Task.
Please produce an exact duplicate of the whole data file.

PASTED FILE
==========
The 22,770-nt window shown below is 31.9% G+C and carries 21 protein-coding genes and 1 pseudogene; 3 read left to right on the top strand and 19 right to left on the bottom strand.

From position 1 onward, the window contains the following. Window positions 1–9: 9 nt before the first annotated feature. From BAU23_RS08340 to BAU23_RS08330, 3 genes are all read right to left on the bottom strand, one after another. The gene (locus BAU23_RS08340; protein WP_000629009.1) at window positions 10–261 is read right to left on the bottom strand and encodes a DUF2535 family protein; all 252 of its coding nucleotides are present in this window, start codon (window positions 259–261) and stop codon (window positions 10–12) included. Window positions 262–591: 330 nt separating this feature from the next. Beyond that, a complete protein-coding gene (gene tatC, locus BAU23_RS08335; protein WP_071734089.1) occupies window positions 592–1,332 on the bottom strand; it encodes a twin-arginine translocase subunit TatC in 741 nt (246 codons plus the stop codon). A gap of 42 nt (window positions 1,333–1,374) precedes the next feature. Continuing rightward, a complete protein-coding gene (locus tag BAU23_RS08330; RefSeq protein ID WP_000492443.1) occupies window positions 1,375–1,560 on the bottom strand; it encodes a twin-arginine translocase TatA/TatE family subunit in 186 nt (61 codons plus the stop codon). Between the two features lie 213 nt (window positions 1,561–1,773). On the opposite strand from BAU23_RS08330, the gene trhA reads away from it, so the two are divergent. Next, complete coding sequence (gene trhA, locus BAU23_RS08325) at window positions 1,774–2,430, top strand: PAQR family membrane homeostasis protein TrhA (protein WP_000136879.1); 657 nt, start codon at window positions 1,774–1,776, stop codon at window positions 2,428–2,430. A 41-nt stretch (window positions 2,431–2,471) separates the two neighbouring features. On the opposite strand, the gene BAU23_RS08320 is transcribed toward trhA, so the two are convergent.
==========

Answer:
The 22,770-nt window shown below is 31.9% G+C and carries 21 protein-coding genes and 1 pseudogene; 3 read left to right on the top strand and 19 right to left on the bottom strand.

From position 1 onward, the window contains the following. Window positions 1–9: 9 nt before the first annotated feature. From BAU23_RS08340 to BAU23_RS08330, 3 genes are all read right to left on the bottom strand, one after another. The gene (locus BAU23_RS08340; protein WP_000629009.1) at window positions 10–261 is read right to left on the bottom strand and encodes a DUF2535 family protein; all 252 of its coding nucleotides are present in this window, start codon (window positions 259–261) and stop codon (window positions 10–12) included. Window positions 262–591: 330 nt separating this feature from the next. Beyond that, a complete protein-coding gene (gene tatC, locus BAU23_RS08335; protein WP_071734089.1) occupies window positions 592–1,332 on the bottom strand; it encodes a twin-arginine translocase subunit TatC in 741 nt (246 codons plus the stop codon). A gap of 42 nt (window positions 1,333–1,374) precedes the next feature. Continuing rightward, a complete protein-coding gene (locus tag BAU23_RS08330; RefSeq protein ID WP_000492443.1) occupies window positions 1,375–1,560 on the bottom strand; it encodes a twin-arginine translocase TatA/TatE family subunit in 186 nt (61 codons plus the stop codon). Between the two features lie 213 nt (window positions 1,561–1,773). On the opposite strand from BAU23_RS08330, the gene trhA reads away from it, so the two are divergent. Next, complete coding sequence (gene trhA, locus BAU23_RS08325) at window positions 1,774–2,430, top strand: PAQR family membrane homeostasis protein TrhA (protein WP_000136879.1); 657 nt, start codon at window positions 1,774–1,776, stop codon at window positions 2,428–2,430. A 41-nt stretch (window positions 2,431–2,471) separates the two neighbouring features. On the opposite strand, the gene BAU23_RS08320 is transcribed toward trhA, so the two are convergent.